Photo by Mike Roach/Zuffa LLC/Zuffa LLC via Getty Images
It’s been said by champions past that even more difficult than getting to the top is staying there, defending the title against an endless pool of hungry suitors.
UFC bantamweight strap-holder TJ Dillashaw knows of the ascension to the throne, having claimed the 135-pound belt in May. Now, as he’s set to make his first title defense, a rematch against Renan Barao, Dillashaw will have to see if he has what it takes to remain atop the division.
Just three months ago, no one was giving Dillashaw much of a chance…
The title fight against Barao was booked when the UFC desperately needed a headliner after a main event between Chris Weidman and Lyoto Machida was rescheduled on account of the middleweight champion’s double knee surgery. Dillashaw wasn’t even the promotion’s first choice for the slot—that distinction went to Raphael Assuncao, who declined the offer due to injury. But he was serviceable, a warm enough body that could at least last a round or two against Barao, who was riding a 33-fight unbeaten streak at the time.
Having never even fought on the main card of a Pay Per View event, Dillashaw was expected to lose, quickly. However, TJ had different plans, putting together a near-perfect performance, landing a game-changing knock-down blow in the first round before finishing Barao in the fifth with a head kick and a bevvy of punches.
It was called one of the greatest upsets in MMA history, and suddenly, a kid from Sacramento’s Team Alpha Male, who was just four years into his mixed martial arts’ career, having come up through The Ultimate Fighter, was carrying around the sport’s most coveted hardware.
But how will the champ perform in the rematch? Especially without the element of surprise that aided his meteoric rise.
For starters, Dillashaw will have to accept that Barao will be hungrier and more persistent than in their first encounter; the champ will be facing a more dangerous opponent, one guided by revenge and vindication. By many accounts, Barao took Dillashaw lightly at UFC 173, and it was rumored that he was under the weather on account of a difficult weight cut.
Dillashaw will also need to show some new skill and technique in their rematch at the Sleep Train Arena.
Prior to the previous bout, it was widely believed that Dillashaw would rely on his wrestling prowess to take the fight to the mat, where he would attempt a ground-and-pound attack and control the match from the top position. But Dillashaw went with a completely different game plan, electing instead to stand and trade with Barao. TJ demonstrated phenomenal, fast, and slick footwork, competing at a higher speed and pace than Barao. And the strategy paid off, as Dillashaw landed punches in bunches and kicks with aplomb, all the while evading Barao’s best attempts at offense.
But it would be naïve to employ the same tactics twice. Barao is too good of a competitor, and his coach Andre Pederneiras, who runs Rio de Janeiro’s Nova Uniao team, is too smart and methodical to fall for the same tricks again. It’s one of those “fool me once” type things…
With a new game plan in place, one that is likely to involve more takedowns and grinding clinch work against the fence, how will Dillashaw perform as the champ?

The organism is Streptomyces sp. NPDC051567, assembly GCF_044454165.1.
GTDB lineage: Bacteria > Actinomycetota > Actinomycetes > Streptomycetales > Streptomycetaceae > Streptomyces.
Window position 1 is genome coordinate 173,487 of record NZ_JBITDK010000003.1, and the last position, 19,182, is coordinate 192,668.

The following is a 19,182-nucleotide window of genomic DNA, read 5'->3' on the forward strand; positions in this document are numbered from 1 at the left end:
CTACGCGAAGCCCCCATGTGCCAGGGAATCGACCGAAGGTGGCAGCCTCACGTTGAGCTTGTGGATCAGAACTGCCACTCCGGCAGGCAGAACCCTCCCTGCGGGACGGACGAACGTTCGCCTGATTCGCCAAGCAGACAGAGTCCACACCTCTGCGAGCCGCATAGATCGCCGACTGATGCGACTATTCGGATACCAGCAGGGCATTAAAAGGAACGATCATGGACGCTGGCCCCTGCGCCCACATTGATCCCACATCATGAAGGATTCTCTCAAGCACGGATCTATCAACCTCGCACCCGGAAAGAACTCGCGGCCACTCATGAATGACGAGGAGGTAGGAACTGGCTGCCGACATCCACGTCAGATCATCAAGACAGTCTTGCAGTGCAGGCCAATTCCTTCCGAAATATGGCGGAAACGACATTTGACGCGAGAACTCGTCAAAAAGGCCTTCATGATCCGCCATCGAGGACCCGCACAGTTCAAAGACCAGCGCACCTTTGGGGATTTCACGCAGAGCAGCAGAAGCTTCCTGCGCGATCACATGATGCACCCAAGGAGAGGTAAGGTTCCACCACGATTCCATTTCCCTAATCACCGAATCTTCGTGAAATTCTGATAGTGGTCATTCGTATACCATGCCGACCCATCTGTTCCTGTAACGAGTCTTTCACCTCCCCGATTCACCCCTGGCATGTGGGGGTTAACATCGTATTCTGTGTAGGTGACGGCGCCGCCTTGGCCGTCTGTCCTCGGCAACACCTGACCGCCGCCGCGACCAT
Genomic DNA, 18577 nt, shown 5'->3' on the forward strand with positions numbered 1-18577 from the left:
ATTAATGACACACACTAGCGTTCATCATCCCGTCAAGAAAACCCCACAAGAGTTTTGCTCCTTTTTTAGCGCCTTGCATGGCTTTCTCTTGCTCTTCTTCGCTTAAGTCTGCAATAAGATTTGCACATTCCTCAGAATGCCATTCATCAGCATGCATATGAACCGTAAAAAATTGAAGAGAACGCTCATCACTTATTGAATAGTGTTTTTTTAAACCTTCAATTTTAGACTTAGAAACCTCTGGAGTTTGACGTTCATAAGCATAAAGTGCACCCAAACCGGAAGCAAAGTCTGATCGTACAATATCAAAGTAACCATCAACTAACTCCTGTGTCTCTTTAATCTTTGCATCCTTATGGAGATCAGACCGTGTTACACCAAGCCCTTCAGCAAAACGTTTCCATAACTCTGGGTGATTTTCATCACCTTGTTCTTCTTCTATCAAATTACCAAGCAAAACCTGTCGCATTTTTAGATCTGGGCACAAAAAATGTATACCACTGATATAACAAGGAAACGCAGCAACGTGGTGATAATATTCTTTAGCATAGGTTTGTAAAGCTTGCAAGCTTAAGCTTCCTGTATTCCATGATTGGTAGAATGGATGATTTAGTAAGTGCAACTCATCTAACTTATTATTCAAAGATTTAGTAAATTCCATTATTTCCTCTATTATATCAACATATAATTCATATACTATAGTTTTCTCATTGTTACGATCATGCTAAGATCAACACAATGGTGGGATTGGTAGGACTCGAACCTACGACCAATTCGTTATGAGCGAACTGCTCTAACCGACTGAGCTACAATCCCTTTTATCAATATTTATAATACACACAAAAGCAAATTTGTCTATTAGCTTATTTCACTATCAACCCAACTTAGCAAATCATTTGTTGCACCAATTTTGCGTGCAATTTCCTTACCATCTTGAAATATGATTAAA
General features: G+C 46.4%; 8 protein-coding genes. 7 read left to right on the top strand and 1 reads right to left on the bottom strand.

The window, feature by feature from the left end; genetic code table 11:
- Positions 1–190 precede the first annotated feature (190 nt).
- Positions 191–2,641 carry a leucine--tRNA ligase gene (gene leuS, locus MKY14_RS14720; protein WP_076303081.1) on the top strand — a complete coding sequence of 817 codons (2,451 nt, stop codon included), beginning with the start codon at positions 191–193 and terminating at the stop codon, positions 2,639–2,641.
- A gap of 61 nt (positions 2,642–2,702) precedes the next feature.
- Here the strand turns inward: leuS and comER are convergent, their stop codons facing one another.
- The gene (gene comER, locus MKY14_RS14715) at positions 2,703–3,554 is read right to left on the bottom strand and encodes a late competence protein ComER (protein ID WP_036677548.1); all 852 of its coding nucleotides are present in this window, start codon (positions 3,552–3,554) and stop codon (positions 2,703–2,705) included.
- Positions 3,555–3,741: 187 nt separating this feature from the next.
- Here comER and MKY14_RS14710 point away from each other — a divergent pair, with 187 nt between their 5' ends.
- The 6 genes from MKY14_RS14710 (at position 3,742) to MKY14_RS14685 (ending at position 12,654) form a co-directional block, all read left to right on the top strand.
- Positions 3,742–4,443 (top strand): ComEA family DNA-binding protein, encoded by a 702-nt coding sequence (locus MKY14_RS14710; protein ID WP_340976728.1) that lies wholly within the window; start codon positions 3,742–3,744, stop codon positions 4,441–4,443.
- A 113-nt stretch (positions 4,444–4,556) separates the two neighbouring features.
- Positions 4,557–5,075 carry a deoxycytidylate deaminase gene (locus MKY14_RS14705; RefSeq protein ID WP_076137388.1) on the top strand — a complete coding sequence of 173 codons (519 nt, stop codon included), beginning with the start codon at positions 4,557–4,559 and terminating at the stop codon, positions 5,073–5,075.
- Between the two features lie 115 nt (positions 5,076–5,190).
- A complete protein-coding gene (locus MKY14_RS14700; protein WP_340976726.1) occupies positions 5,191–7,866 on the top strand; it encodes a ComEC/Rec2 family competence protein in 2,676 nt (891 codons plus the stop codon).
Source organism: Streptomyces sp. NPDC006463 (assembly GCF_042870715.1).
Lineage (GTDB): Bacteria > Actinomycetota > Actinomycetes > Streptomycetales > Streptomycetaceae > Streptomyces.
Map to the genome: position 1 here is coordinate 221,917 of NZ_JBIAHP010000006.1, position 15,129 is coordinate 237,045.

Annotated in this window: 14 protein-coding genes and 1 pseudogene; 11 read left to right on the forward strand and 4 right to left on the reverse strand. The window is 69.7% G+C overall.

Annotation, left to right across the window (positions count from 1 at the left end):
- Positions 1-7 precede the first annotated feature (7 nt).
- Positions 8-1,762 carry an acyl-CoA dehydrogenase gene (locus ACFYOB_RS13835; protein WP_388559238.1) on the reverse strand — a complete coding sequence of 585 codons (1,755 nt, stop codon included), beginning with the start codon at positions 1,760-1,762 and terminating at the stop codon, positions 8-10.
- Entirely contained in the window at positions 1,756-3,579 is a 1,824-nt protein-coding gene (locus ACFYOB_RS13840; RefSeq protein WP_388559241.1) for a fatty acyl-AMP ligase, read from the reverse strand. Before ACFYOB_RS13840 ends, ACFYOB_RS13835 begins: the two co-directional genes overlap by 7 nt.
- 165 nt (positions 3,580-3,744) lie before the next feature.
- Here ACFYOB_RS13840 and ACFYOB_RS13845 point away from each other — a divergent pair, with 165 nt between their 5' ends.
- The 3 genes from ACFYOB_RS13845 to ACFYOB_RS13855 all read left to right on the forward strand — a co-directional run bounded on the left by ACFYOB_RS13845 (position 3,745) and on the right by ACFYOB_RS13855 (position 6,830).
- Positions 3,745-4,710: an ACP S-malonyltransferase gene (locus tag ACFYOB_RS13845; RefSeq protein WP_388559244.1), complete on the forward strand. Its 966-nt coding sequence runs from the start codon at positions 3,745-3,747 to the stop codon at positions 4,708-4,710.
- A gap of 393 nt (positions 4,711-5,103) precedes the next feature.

Fighters on the up are generally desperate to make a mark on the MMA world, performing with the type of recklessness that leads to fantastic, jaw-dropping finishes. But once there’s a belt on the line, athletes tend to take a safer approach, fighting not to lose, rather than going for the win. Georges St-Pierre was one such champion, taking his final seven title defenses by decision. But with the entire nation of Canada behind him, St-Pierre was absolved of the criticism that accompanies a decision-friendly style. Dillashaw will not be spared ridicule if he becomes the type of titleholder that doesn’t finish fights.
Also playing a factor on Saturday night will be the location of UFC 177, Sacramento, Dillashaw’s adoptive hometown. Will TJ shine under the bright lights of the California capital? Or will he freeze from the pressure that goes with fighting in front of friends and family?
Roughly one year ago, UFC lightweight champion Anthony Pettis took the title from Benson Henderson via first round armbar in his hometown of Milwaukee. It was a transcendent moment for the city to have a world champion earn his stripes in front of the hometown crowd, just as St-Pierre earned his second title at UFC 83, exacting revenge on Matt Serra in his native Montreal.
In a title fight, every little detail can affect an athlete’s outlook. There was minimal pressure for Dillashaw to fly out to Las Vegas and compete as an underdog at the MGM Grand. But as the champion, competing in his city of residence, TJ will need to summon increased mental toughness in order to keep the same loose and relaxed demeanor.
Clearly, there are many factors in play to see if TJ Dillashaw can deliver a performance on par with his previous offering. He was so free and light on his feet, living in the moment; the whole vibe of the UFC 173 main event was so surreal, a true David-versus-Goliath story.
And while those upsets and giant-slaying flashes are the thing of legend, Dillashaw needs to put his previous successes behind him and focus on an even loftier challenge this time around.
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